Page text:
Here I am riding one of the painted ponies that seem to be haunting me these days. This photo may have been taken at Lincoln Park, although the carousel looks much too small. Was there a smaller carousel in Kiddie-Land? Or was the photo taken at a different park? It doesn’t matter, because the parks are gone, or at least the ones I remember are gone. Lincoln Park, in Dartmouth, Massachusetts, had the longest  run, lasting from 1894 to 1987. In its heyday it was an oasis of delight, a place where families could spend all Sunday afternoon without running out of things to do, eat, watch, or ride. Lincoln Park was where I tasted my first pizza, although I didn’t much like it. I liked the rides, though. I started out on the  Kiddie-Land train and worked my way to the grown-up Merry-Go-Round, Ferris Wheel, Bubble Bounce, Tilt-a-Whirl, Dark House, and Fun House. (I secretly thought the Dark House, with boats sloshing through a watery channel, was more fun than the Fun House.) The Penny Arcade had a “Grandma” fortune-telling machine, and right outside of Kiddie-Land it was possible to ride an unpainted, real pony that walked around in a circle inside a small corral. The real ponies didn’t go up and down, and there was no music. I liked the carousel horses better.

My Uncle Walter worked at Lincoln Park briefly. He operated the Tilt-a-Whirl and then moved up to the Dodgems. He let me ride for free, but I wasn’t supposed to tell anyone. The Tilt-a-Whirl was fun, but I didn’t understand the philosophy behind the Dodgems. I would drive my car very carefully, trying not to bump into anyone, but others would bump into me and start laughing. I thought they were very uncivilized and hoped my uncle would be promoted to a nicer ride, like the carousel. But that didn’t happen because Uncle Walter decided instead to go to California and seek his fortune.

When I grew older, I rollerskated in the skating rink and bowled in the bowling alley. I didn’t get good at either skating or bowling, although I liked the distinctive thunder and clatter of the duckpin alley. There was a ballroom, too, but I never went there. By that time I was too busy doing my French homework and sending out college applications. I should have noticed that the park was losing its magic, but I didn’t.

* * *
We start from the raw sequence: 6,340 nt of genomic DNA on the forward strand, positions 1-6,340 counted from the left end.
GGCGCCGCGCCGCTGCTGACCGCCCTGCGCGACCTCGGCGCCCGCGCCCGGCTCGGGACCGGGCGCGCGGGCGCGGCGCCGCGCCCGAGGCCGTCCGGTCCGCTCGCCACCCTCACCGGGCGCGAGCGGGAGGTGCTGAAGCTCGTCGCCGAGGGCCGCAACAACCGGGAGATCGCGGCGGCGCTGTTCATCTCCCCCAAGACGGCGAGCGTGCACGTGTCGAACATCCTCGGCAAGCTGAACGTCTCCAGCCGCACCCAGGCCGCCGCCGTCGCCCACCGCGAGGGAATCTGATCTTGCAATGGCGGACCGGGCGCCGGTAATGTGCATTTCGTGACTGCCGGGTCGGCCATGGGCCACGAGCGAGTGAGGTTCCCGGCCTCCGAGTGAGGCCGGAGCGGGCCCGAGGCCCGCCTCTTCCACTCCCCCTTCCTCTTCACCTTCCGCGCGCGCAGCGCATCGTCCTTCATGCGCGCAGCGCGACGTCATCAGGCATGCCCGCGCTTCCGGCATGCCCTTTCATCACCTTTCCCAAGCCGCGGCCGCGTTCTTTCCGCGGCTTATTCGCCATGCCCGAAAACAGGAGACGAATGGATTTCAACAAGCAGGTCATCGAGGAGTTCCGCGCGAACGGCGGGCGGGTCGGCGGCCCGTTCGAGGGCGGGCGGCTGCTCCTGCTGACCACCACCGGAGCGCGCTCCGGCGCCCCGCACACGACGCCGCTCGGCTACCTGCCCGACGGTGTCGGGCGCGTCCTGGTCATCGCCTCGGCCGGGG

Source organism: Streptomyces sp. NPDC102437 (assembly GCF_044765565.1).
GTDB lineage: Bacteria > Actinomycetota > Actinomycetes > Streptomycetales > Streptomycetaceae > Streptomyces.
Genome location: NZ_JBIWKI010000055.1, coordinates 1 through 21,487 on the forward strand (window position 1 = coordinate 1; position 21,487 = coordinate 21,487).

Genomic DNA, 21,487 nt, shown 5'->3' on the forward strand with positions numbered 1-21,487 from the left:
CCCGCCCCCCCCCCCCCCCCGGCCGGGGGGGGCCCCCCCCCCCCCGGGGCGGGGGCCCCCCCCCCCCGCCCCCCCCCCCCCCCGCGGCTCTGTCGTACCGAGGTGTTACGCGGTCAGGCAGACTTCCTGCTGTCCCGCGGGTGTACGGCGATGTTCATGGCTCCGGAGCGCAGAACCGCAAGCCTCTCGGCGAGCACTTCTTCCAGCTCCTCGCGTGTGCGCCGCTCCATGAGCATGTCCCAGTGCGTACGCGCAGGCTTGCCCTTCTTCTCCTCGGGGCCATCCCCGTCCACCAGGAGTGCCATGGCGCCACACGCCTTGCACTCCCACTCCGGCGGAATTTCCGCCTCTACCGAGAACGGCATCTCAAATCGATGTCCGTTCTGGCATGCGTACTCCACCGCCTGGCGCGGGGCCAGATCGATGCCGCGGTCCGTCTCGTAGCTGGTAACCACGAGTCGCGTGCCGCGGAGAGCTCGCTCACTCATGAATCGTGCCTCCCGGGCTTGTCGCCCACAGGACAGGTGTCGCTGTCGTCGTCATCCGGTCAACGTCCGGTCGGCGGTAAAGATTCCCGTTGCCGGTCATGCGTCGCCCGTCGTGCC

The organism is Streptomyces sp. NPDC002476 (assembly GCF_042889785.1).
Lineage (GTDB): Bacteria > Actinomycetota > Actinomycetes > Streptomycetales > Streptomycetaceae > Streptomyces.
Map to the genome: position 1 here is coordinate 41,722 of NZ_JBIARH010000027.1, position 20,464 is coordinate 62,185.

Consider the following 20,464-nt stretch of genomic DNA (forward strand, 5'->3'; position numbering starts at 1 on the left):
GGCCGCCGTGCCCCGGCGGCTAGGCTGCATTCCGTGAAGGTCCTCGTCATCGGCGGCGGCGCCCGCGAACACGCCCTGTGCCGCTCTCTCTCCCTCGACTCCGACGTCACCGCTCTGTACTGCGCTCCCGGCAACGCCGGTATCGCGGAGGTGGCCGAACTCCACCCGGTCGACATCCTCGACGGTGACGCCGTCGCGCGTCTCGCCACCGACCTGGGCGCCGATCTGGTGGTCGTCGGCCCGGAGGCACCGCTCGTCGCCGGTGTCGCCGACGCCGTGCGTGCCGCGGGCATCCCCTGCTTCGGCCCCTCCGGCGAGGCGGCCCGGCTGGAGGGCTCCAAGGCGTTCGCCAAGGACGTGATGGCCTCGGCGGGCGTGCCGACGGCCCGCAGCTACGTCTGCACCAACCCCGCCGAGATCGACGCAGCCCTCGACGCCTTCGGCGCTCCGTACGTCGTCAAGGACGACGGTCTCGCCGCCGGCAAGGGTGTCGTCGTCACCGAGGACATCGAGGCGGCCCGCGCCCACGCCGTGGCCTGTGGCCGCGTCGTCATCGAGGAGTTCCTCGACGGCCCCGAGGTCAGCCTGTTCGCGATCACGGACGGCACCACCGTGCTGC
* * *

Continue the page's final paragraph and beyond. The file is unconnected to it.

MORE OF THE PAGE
Here’s what happened, although not right away and not all at the same time: Duckpin bowling disappeared, as did the equally if not more challenging sport of candlepin bowling. As tenpin lanes took over the bowling landscape, TV shows like Duckpins for Dollars and Candlepins for Cash were replaced by the unalliterative Bowling for Dollars.  And that was only part of it. Theme parks and water parks multiplied like rabbits, and I guess they had a lot more to offer in terms of fantasy and adventure and gigantic water slides, but you couldn’t get there on the Union Street Railway (which was not a railway) or by driving a short distance up the highway. Lincoln Park had this going for it: It was there. 

And how could I almost forget to mention the scholarships? At my high school graduation, after all the diplomas were given out, the local scholarships were announced. These were mostly from organizations like the College Club of New Bedford and the Portuguese-American Civic League, but the biggest local scholarships, one to a boy and one to a girl, were presented by Lincoln Park, and I was lucky enough to receive one. It was more than enough to cover my first year of college tuition, and my other local scholarships paid for most of my second and third years. I didn’t get to meet Cinderella or shake hands with a mouse, but I did get to go to college. Lincoln Park, the College Club of New Bedford, and the Portuguese-American Civic League were my fairy godparents. Some people walk on air, but that night I was walking on glass slippers.

As for the painted ponies, they had their own fairy godparents. Carousel #54, made by the Philadelphia Toboggan Company, had been at Lincoln Park since 1920, and it needed a new home. Thanks to the Fall River community it was purchased, refurbished, and moved to Battleship Cove, a “fleet museum” right by the Braga Bridge. I’ve never visited it in its new home, but I like knowing that for two dollars I can have one more ride.